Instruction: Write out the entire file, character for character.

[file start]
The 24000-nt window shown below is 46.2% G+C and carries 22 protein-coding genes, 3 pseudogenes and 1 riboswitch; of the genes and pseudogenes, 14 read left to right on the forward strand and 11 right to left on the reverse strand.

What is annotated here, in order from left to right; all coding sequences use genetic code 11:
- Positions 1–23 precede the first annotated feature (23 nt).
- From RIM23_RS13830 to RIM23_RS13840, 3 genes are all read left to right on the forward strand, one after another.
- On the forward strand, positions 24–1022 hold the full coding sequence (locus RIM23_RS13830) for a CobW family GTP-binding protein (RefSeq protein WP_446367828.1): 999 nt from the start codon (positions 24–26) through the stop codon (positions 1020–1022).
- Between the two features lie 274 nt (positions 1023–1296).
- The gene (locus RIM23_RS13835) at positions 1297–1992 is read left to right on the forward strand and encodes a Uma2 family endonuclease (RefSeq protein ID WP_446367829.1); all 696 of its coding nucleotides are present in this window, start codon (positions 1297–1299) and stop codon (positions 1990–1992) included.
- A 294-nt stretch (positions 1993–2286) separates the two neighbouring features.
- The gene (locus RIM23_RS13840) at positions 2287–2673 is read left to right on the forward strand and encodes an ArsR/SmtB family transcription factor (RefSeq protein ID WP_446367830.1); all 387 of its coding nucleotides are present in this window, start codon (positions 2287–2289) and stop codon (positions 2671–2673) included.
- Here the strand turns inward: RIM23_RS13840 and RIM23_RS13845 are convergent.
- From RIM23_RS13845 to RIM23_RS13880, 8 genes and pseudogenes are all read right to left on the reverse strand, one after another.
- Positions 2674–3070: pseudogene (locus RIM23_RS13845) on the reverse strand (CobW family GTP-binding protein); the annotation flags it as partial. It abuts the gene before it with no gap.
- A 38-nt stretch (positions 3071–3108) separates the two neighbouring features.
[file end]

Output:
The 24000-nt window shown below is 46.2% G+C and carries 22 protein-coding genes, 3 pseudogenes and 1 riboswitch; of the genes and pseudogenes, 14 read left to right on the forward strand and 11 right to left on the reverse strand.

What is annotated here, in order from left to right; all coding sequences use genetic code 11:
- Positions 1–23 precede the first annotated feature (23 nt).
- From RIM23_RS13830 to RIM23_RS13840, 3 genes are all read left to right on the forward strand, one after another.
- On the forward strand, positions 24–1022 hold the full coding sequence (locus RIM23_RS13830) for a CobW family GTP-binding protein (RefSeq protein WP_446367828.1): 999 nt from the start codon (positions 24–26) through the stop codon (positions 1020–1022).
- Between the two features lie 274 nt (positions 1023–1296).
- The gene (locus RIM23_RS13835) at positions 1297–1992 is read left to right on the forward strand and encodes a Uma2 family endonuclease (RefSeq protein ID WP_446367829.1); all 696 of its coding nucleotides are present in this window, start codon (positions 1297–1299) and stop codon (positions 1990–1992) included.
- A 294-nt stretch (positions 1993–2286) separates the two neighbouring features.
- The gene (locus RIM23_RS13840) at positions 2287–2673 is read left to right on the forward strand and encodes an ArsR/SmtB family transcription factor (RefSeq protein ID WP_446367830.1); all 387 of its coding nucleotides are present in this window, start codon (positions 2287–2289) and stop codon (positions 2671–2673) included.
- Here the strand turns inward: RIM23_RS13840 and RIM23_RS13845 are convergent.
- From RIM23_RS13845 to RIM23_RS13880, 8 genes and pseudogenes are all read right to left on the reverse strand, one after another.
- Positions 2674–3070: pseudogene (locus RIM23_RS13845) on the reverse strand (CobW family GTP-binding protein); the annotation flags it as partial. It abuts the gene before it with no gap.
- A 38-nt stretch (positions 3071–3108) separates the two neighbouring features.